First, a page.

The Federal Reserve’s FOMC believes the economy’s rate of expansion is improving. It is not that the economy MAY be expanding at a faster rate – but the evidence is mixed to negative at this point. As usual, my view is using the unadjusted data whilst most only read the headlines.
The defect in my approach is that the unadjusted data is usually much more noisy (big month-over-month variation) which takes a least 3 months to confirm a trend. The talking heads, on the other hand – rely on an adjusting methodology which continues to overstate the month-over-month gains.
Retail sales is the major dividing factor in the view whether the economy is improving. The economy is approximately 2/3rds driven by the consumer, and retail sales is a good proxy for consumer spending. The blue line in the chart below shows the headline number which indicates a gradually improving sector in the last 9 months following a decline from early 2011. The red line is growth using the unadjusted data set which shows a declining growth rate continuing for the last 12 months following a spike in early 2012.
Comparison of the Year-over-Year Census Seasonally Adjusted Retail Sales (blue line) and Econintersect’s Unadjusted Retail Sales (red line)
Neither line in the above retail sales growth chart is inflation adjusted – and with inflation running around 2%, one’s perspective of retail sales is degraded. It is inflation adjusted sales which are used in determining GDP.
Comparison of Real Year-over-Year Growth between FRED’s Real Retail Sales (green line) and Econintersect’s Inflation Adjusted Retail Sales
A note on FRED’s Real Retail Sales – it adjusts for inflation the already seasonally adjusted data.
The manufacturing portion of Industrial Production is not confirming a strengthening of the economy. The manufacturing portion of industrial production has a high correlation to economic activity.
Employment is a lagging indicator, and I continue to hear how the labor market is improving. This is an interesting opinion since the rate of growth continues to degrade. Note that the graph below uses seasonally adjusted data.
Others see recent improving growth in Residential Construction. This sector is growing relatively strongly in comparison to the other sectors of the economy – but the rate of growth is not improving.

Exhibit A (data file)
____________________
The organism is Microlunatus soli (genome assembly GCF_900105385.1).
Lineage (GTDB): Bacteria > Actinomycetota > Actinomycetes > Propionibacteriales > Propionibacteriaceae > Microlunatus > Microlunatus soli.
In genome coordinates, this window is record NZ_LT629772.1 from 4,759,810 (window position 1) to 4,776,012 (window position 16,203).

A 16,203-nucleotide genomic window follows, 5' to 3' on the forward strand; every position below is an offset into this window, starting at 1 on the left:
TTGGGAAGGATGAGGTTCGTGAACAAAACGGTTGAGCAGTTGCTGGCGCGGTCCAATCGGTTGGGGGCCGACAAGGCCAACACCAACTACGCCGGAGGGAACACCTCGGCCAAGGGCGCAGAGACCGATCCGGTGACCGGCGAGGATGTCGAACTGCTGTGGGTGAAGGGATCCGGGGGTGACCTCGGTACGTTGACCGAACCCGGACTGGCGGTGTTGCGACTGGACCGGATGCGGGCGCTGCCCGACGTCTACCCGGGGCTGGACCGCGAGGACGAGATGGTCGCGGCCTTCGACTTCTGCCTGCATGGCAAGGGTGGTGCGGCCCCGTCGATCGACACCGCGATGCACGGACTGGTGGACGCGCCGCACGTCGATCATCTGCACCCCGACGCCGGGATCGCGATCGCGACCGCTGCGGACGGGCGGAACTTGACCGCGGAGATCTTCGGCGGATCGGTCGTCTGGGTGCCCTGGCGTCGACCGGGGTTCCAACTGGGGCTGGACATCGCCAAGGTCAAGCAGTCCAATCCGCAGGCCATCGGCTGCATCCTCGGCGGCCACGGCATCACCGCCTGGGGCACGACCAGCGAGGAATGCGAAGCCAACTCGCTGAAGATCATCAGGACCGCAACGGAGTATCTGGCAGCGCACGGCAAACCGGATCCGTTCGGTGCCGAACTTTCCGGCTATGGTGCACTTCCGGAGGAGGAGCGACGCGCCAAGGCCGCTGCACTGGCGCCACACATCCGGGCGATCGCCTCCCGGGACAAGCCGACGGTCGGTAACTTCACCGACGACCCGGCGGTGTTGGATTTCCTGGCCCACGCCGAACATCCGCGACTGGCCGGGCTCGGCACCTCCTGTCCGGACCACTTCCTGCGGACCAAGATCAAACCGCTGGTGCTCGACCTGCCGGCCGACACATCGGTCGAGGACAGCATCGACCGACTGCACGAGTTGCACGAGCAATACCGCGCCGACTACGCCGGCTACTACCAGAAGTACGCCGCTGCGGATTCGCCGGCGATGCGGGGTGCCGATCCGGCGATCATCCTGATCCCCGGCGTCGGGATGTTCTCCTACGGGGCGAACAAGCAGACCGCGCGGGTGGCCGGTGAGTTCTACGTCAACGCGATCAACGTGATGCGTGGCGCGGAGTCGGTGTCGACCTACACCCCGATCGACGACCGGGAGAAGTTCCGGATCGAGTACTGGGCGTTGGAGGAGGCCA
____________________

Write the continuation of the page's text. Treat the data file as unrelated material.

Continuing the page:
Unadjusted Year-over-Year Change New Homes -Permits (blue line) and Construction Completions (red line)
There are indicative elements of the economy which are showing improving growth rates – but these elements historically need confirmation by other elements (which have not yet occurred).
The bottom line is their is little basis to start celebrating that the economy is improving.
Other Economic News this Week:
The Econintersect economic forecast for March 2012 continues to show weak but somewhat improving growth. This followed a period of several months where we saw the rate of growth weakening The supply chain contraction we saw last month has dissipated putting all of our check points for measuring the economy clearly in expansion territory.
ECRI now believes a recession began in July 2012. ECRI first stated in September 2011 a recession was coming . The size and depth is unknown. The ECRI WLI growth index value has been weakly in positive territory for over three months – but in a noticeable improvement trend. The index is indicating the economy six month from today will be slightly better than it is today.
Current ECRI WLI Growth Index
Initial unemployment claims fell from 340,000 (reported last week) to 332,000 this week. Historically, claims exceeding 400,000 per week usually occur when employment gains are less than the workforce growth, resulting in an increasing unemployment rate.
The real gauge – the 4 week moving average – also improved from 348,750 (reported last week) to 346,750. Because of the noise (week-to-week movements from abnormal events AND the backward revisions to previous weeks releases), the 4-week average remains the reliable gauge.
Weekly Initial Unemployment Claims – 4 Week Average – Seasonally Adjusted – 2011 (red line), 2012 (green line), 2013 (blue line)
Bankruptcies this Week: Dex One (fka R.H. Donnelley Corporation), School Specialty,
Data released this week which contained economically intuitive components (forward looking) were:
- Rail movements are somewhat improving.
All other data released this week either does not have enough historical correlation to the economy to be considered intuitive, or is simply a coincident indicator to the economy.
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